Families Local

Infant loss leaves grieving grandparents, too

During the Mass of Innocents, families who’ve experienced miscarriage or infant loss will have the opportunity to write the name of their child or children in a Book of Remembrance. LEAVEN PHOTO BY KATHRYN WHITE

by Moira Cullings

OVERLAND PARK — When Deacon Michael Schreck and his wife Melanie lost their fifth child through miscarriage, the pain was deep.

“Not only losing a child, but also seeing your wife suffer,” said Deacon Schreck of Holy Spirit Parish in Overland Park. “I know that our faith made a huge difference in helping [us deal] with this cross.

“It didn’t lessen the pain or loss, but at least we knew that we could entrust our child to the loving arms of Jesus.”

The couple took comfort in the Mass of Innocents, which they’ve attended many times over the nearly two decades since they lost their baby.

The annual Mass celebrated by Archbishop Joseph F. Naumann will take place this year on Oct. 15 at 1 p.m. at Holy Spirit.

“It commemorates the lives of children who died before or shortly after birth,” said Libby DuPont, consultant for the archdiocesan office for marriage and family life.

For the first time, one of the readings will be proclaimed in Spanish, and the archbishop’s homily will be translated into Spanish using headsets.

Everyone is invited to attend — even those who haven’t experienced a miscarriage or infant loss, and those whose loss was long ago.

“We’ve got families that come every year,” said DuPont. “There are families that it’s part of their family tradition of keeping that sibling alive for the rest of the kids.”

Deacon Schreck has noticed one group attending the Mass more and more frequently: grandparents who have lost a grandchild through miscarriage or infant loss.

“I can only imagine,” he said, “not only their grief, but also the pain they must be experiencing in watching their child lose their child.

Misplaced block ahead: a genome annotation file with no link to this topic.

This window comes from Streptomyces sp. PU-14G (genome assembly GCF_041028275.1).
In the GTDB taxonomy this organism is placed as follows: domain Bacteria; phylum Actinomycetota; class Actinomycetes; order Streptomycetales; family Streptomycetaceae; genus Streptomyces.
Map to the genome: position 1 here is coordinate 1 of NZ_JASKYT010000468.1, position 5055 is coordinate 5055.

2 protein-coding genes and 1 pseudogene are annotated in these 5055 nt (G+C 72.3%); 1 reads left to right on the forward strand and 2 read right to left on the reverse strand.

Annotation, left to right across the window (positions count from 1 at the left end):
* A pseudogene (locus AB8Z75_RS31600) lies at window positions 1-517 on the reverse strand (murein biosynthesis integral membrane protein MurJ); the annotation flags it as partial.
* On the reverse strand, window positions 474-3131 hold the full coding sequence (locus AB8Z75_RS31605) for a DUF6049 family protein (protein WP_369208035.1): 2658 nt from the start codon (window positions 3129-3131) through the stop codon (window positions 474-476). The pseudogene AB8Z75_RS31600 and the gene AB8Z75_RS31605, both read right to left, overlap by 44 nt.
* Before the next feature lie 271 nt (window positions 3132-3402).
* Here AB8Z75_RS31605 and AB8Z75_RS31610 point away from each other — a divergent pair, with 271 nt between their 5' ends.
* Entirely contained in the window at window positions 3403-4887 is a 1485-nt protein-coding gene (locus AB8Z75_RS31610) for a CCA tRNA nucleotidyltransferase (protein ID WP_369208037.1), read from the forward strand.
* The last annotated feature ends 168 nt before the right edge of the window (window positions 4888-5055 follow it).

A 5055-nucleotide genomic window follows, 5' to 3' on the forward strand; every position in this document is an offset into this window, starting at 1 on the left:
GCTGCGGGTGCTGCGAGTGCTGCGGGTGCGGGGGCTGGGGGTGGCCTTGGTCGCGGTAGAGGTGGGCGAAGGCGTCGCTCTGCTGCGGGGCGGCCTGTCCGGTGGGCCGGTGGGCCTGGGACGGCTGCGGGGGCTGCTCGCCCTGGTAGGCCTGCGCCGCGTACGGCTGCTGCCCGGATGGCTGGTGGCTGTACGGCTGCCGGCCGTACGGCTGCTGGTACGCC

“In that sense, there is a double grief for the suffering of your child and for the loss of your grandchild.”

DuPont and her husband Brad have experienced firsthand the impact this type of loss can have on the entire family.

Two of their children died in early infancy.

“Our parents suffered with a double grief — a grief of losing their grandchild and then the grief of watching their children suffer was really difficult for them,” said DuPont.

Often, grandparents who lose their grandchild to miscarriage grieve alone.

“A lot of times if you’re a grandparent, your friends don’t necessarily know that you’re grieving the loss of this child that you never got to hold or buy cute baby things for,” she said.

Deacon Schreck agreed that they’re uniquely impacted by the loss.

“It is so hard to see those we love suffer,” he said, “perhaps much more than enduring suffering ourselves.

“That, too, is a great fruit of the Mass of Innocents. It provides an opportunity for us to not only pray for the children that we as a church family have lost, but also to pray for one another and to offer our love and support to one another.”

During the Mass of Innocents, families who’ve experienced miscarriage or infant loss will receive a prayer card. They’ll also have the opportunity to write the name of their child or children in a Book of Remembrance.

“[The] archbishop takes those books and keeps them in his chapel for the month of November when we commemorate the dead,” said DuPont. “He prays with the names of those children for the month.”

She encourages everyone to attend the Mass of Innocents as a way to observe Respect Life Month, held each October.

“We want people to know that everyone is welcome to come,” she said. “You don’t have to have experienced a loss. It doesn’t have to be recent.

“The Mass really is open to everyone.”

About the author

Moira Cullings

Moira attended St. Thomas Aquinas High School in Overland Park and Benedictine College in Atchison. She majored in marketing, minored in psychology and played center midfield for the women’s soccer team. Moira joined The Leaven staff as a feature writer and social media editor in 2015. After a move to Denver, Moira resumed her full-time position at The Leaven and continues to write and manage its website, social media channels. Her favorite assignment was traveling to the Holy Land to take photos for a group pilgrimage in 2019.

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